Environment | National | Politics

Tribal views seen as influencing close vote on Obama-era energy rule

Flaring of gas in North Dakota, an activity associated with the loss of millions of dollar of royalties on federal and Indian lands. Photo: Joshua Doubek

Republicans have been dealt a setback in their efforts to roll back protections for the environment and the views of tribes in North Dakota are seen as playing a role in the national debate.

Since January, Republican lawmakers have pushed to repeal more than a dozen Obama-era regulations under the provisions of a law known as the Congressional Review Act. Eager to claim success in his “America First” agenda, President Donald Trump has been more than happy to sign the bills into law.

“Before this administration, only one time in our history had a president signed a bill that used the CRA to cancel a federal regulation,” Trump boasted on March 27. “So we're doing a lot of them, and they deserve to be done.”

But the campaign faltered on Wednesday as the U.S. Senate was unable to repeal a regulation that impacts Indian Country. The outcome was extremely close -- if just one member had changed his or her vote, Vice President Mike Pence could have been called in to break a tie.

Two Democrats from Trump-friendly states in fact were on the fence about the Methane and Natural Gas Waste Rule. But in the end, both Sen. Heidi Heitkamp (D-North Dakota) and Sen. Joe Manchin (D-West Virginia), refused to let S.J.Res.11 go through.

“My concern with overturning this rule comes down to waste – waste of a resource that would power homes and businesses across the country, and waste of royalties that either the taxpayers or tribal communities aren’t getting when methane is flared or vented,” Heitkamp said in a press release after the vote.

Heitkamp, who sits on the Senate Committee on Indian Affairs , noted that the Mandan, Hidatsa and Arikara Nation, a major player in the energy industry, supports the rule. It was finalized by the Bureau of Land Management in November in an attempt to prevent waste of oil and gas resources, as well as curb pollution, on federal and Indian lands.

If implemented, the rule would bring economic benefits too. The tribe can collect more royalties from producers on the Fort Berthold Reservation because fewer oil and gas resources are lost to flaring or venting.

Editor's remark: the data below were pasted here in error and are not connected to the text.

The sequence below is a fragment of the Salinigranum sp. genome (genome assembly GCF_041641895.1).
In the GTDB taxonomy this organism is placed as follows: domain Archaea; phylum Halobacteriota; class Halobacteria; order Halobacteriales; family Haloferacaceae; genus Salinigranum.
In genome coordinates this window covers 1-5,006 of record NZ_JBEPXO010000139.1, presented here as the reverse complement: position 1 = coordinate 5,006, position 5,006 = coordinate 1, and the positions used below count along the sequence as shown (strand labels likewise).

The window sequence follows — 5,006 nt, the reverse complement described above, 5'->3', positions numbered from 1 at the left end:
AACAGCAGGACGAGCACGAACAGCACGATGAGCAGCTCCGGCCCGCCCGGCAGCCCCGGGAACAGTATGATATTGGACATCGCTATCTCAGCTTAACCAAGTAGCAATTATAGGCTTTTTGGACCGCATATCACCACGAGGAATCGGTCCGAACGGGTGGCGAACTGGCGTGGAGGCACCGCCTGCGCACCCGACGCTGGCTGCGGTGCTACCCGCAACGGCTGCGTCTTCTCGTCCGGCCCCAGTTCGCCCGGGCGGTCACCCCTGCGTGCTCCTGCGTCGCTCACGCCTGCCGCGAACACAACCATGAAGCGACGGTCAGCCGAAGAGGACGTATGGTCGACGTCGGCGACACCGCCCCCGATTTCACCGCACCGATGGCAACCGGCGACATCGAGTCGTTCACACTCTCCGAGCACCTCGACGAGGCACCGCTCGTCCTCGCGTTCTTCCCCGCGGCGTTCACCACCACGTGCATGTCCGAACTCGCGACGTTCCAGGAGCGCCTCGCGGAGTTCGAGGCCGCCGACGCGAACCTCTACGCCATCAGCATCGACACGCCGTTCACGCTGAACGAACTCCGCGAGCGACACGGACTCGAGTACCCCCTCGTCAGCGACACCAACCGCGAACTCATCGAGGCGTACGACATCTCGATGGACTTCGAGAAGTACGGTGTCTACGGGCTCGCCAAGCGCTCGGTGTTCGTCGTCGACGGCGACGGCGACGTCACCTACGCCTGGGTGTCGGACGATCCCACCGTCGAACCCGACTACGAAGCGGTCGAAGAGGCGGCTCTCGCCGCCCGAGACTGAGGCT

But as the repeal rule was making its way through Congress, members of a group called Ft. Berthold Protectors of Water and Earth Rights, or POWER lobbied their council to support the regulation. They pitched it as an exercise in self-determination.

"The rule honors tribal sovereignty by leaving tribes the authority to strengthen their flaring/venting regulations, if they so choose," Lisa DeVille, a prominent activist on the reservation, wrote in a letter published by The Fargo Forum.

"The tribe unanimously voted to support keeping the rule," the group added in a post on Facebook on Wednesday.

Flaring of natural gas is so prevalent in North Dakota that it has been visible from space. The Mandan, Hidatsa and Arikara Nation is located in the region between the cities of Williston and Minot. Image: NASA Goddard Space Flight Center

But the Mandan, Hidatsa and Arikara Nation wasn't alone. Leaders of the Standing Rock Sioux Tribe, whose fight against the Dakota Access Pipeline has drawn international support, also voted in April to support the existing rule.

The tribe "supports clean air and opposes all attempts to weaken, dismantle, or overrule" the BLM regulation, the resolution stated.

Despite the setback on Capitol Hill, the Trump administration is being pressured to alter the rule by the energy industry and by lawmakers, including Heitkamp and Manchin. Secretary Ryan Zinke, the leader of the Department of the Interior, has already taken steps to roll back other Obama-era rules and the BLM one is definitely on the chopping block.

"As part of President Trump's America-First Energy Strategy and executive order, the department has reviewed and flagged the Waste Prevention rule as one we will suspend, revise or rescind given its significant regulatory burden that encumbers American energy production, economic growth and job creation," Kate MacGregor, the acting Assistant Secretary of the Interior for Land and Minerals, said in a statement after the Senate vote.

"The rule is expected to have real and harmful impacts on onshore energy development and could impact state and local jobs and revenue. Small independent oil and gas producers in states like North Dakota, Colorado and New Mexico, which account for a substantial portion of our nation's energy wealth, could be hit the hardest," she said.

The statement did not acknowledge the benefits tribes can see from setting limits on oil and gas waste. Royalties could increase by $1.9 million a year, the BLM said when it finalized the rule toward the end of the Obama administration.

Sen. John Barrasso (R-Wyoming), a former chairman of the Senate Committee on Indian Affairs, didn't discuss tribes as he pushed for the repeal of the BLM rule either. He was the sponsor of S.J.Res.11.

“This methane rule is a terrible regulation. It’s redundant, it is unnecessary, I believe it is illegal – and it needs to go,” Barrasso said in a speech on the Senate floor on Thursday.

Related Stories:
Native Sun News Today: Energy industry fights rule that boosts tribal energy royalties (January 27, 2017)
Lakota Country Times: New rule curbs waste of tribal resources (December 6, 2016)